CONCORD, N.C. – Martin Truex Jr. has reaped the benefits of competing under the Joe Gibbs Racing umbrella in more ways than one in his inaugural season with the team.
Along with working for one of the sport’s newest Hall of Fame inductees in team owner Joe Gibbs, he’s also been able to work more closely with teammate and defending Coca-Cola 600 champion Kyle Busch — a relationship that’s been strong both on and off the race track for a number of years.
“He’s just so good at driving the cars and giving the information about what he needs to go faster and just explaining things about his race car,” Truex told NASCAR.com. “It’s fun to just chat with him and bounce things back and forth. Hear what he’s dealing with and how he deals with it.
“You know, you see those things against competitors throughout the years,” he added. “You see how they do things and you always wonder what they think about it. What are their thoughts? How are they actually going about doing these things? So, it’s been fun kind of getting a closer glimpse of that.”
While Truex’s synergy with all of his JGR teammates makes the organization more robust as a whole, all that flies out the window when it’s time to get the job done.
“All those things are positive, but on Sunday you’ve got to race against the guy,” said Truex. “… They’re great competitors, great teammates and we all respect each other a ton. Throughout the week, I think our main focus is how do we get all four cars to finish first through fourth. But when the green flag drops on Sunday, it’s every man for himself and that’s what makes it fun.”
Truex heads into Sunday night’s Coca-Cola 600 (6 p.m. ET on FOX, PRN, SiriusXM NASCAR Radio) still searching for his first trip to Victory Lane on a 1.5-mile circuit in 2019, but Charlotte Motor Speedway is a welcoming sight. Aiming for his fifth consecutive top-five finish in the event from the 14th starting position, the No. 19 driver hopes to keep it up at a track that didn’t treat him as kindly earlier in his career.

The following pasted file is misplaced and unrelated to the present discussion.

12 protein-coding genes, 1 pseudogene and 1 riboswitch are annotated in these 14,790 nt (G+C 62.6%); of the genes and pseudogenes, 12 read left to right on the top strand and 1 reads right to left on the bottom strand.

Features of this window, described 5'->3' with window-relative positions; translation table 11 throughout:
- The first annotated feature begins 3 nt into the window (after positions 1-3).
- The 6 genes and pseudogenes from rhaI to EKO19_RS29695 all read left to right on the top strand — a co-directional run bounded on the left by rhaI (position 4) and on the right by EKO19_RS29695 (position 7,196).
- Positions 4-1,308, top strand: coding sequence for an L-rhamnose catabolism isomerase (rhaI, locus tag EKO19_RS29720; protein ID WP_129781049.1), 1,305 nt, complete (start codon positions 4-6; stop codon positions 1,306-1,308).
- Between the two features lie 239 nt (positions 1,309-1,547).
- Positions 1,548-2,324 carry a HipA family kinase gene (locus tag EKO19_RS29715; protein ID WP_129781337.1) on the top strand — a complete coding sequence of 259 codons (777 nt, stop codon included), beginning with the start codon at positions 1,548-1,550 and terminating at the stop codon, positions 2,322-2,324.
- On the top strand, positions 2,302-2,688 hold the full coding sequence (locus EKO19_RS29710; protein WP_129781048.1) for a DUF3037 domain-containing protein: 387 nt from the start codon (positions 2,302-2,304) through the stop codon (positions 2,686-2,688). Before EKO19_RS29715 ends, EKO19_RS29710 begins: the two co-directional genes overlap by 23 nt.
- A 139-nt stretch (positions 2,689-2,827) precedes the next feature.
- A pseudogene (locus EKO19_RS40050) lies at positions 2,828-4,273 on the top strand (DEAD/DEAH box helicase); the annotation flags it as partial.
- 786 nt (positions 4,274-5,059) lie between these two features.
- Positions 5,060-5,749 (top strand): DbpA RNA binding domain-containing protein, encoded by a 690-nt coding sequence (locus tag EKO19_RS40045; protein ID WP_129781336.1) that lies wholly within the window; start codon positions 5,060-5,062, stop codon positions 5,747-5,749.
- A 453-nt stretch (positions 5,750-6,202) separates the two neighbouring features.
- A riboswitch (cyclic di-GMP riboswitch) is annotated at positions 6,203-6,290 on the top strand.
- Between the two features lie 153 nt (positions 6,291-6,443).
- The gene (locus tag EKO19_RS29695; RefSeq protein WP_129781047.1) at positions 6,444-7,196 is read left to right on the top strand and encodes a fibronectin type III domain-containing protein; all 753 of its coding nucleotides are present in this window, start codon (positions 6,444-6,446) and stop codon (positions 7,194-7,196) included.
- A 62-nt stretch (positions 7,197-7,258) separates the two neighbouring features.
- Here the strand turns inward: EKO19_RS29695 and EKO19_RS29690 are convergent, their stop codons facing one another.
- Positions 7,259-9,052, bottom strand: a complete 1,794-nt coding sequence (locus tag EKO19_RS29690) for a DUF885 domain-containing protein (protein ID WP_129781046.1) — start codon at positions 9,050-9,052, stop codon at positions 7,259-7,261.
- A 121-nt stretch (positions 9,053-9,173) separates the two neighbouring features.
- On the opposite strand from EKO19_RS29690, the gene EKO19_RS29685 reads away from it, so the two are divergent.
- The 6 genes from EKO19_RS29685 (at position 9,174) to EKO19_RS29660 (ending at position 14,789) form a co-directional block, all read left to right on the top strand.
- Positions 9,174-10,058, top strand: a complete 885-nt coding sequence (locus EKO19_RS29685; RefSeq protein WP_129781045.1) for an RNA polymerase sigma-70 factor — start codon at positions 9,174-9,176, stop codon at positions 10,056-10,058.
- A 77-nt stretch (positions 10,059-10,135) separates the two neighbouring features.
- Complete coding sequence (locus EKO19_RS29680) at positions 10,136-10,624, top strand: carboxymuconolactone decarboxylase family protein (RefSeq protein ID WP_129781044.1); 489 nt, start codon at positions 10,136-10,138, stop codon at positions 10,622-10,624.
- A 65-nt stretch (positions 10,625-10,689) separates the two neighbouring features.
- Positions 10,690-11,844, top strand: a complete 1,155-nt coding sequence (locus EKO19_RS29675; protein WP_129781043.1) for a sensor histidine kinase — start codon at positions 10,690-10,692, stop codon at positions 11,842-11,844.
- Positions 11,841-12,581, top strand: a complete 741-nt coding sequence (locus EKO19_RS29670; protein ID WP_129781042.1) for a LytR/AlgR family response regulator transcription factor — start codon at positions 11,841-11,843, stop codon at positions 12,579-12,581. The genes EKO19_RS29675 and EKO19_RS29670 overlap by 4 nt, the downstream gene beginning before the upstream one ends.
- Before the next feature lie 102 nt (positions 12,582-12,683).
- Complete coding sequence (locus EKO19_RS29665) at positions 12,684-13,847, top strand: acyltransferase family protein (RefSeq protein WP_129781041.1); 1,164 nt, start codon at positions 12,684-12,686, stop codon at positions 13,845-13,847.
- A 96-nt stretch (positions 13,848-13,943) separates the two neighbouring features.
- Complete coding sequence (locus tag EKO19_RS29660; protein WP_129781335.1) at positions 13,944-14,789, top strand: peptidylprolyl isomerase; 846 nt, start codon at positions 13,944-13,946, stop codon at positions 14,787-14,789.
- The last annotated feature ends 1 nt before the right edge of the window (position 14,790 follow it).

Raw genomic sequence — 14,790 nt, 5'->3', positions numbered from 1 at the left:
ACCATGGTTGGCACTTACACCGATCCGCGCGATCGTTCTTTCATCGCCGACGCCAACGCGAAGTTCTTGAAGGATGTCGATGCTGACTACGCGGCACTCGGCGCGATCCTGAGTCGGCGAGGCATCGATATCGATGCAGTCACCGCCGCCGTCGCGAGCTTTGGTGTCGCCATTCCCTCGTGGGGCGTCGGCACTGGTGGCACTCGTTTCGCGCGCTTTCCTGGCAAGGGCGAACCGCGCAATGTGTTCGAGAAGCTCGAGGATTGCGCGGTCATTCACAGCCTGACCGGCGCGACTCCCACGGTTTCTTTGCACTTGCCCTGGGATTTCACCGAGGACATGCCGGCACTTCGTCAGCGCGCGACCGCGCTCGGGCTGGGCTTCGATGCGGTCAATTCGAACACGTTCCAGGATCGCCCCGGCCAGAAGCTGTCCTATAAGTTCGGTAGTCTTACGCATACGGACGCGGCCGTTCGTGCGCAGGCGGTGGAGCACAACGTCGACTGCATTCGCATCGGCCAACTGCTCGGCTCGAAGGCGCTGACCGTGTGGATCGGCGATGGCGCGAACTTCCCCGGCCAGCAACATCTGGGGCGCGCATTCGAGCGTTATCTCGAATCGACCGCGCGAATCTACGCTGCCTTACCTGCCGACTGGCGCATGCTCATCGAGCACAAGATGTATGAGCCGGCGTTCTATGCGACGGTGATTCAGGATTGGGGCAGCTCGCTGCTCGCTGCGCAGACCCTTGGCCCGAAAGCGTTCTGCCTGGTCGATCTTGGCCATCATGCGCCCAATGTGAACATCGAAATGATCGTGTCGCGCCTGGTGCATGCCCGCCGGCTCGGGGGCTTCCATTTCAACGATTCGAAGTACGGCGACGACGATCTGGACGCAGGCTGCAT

“For many years, this was probably one of my worst tracks,” Truex said. “As you have a place like that, you just continue to focus on it and not give up. Try to find what it takes to get around a place. Then you just hit on it and you can carry that for a number of years.”
“You hope it never goes away, but you know in reality at some point things change and you’re going to have to start looking for something different,” he added. “We’ve just been kind of riding that wave of momentum and riding out how I want it to feel — I know how my car needs to feel to be good during the race.”
Truex dominated the race in 2016, leading 392 of the 400 circuits, but it’ll be a tall task to repeat. This time around, he anticipates that it’ll be a little tougher than usual as teams adjust to a new style of racing on the 1.5-mile track – on top of all the other challenges Charlotte demands of drivers.
“This place is so temperamental,” Truex said. “Everybody talks about Charlotte being so temperature sensitive. It’s just a big challenge and it’s something over the years where we’ve built up a great notebook, things we can look back and lean on. Now, of course, the rules have changed so much, it’s going to be a new challenge.
“Trying to figure out the package we’re running now here is going to be different,” he added. “We got a glimpse of what it was like in the All-Star Race and now hopefully we can make the right adjustments coming into the 600. We can go out there and keep that success at Charlotte rolling.”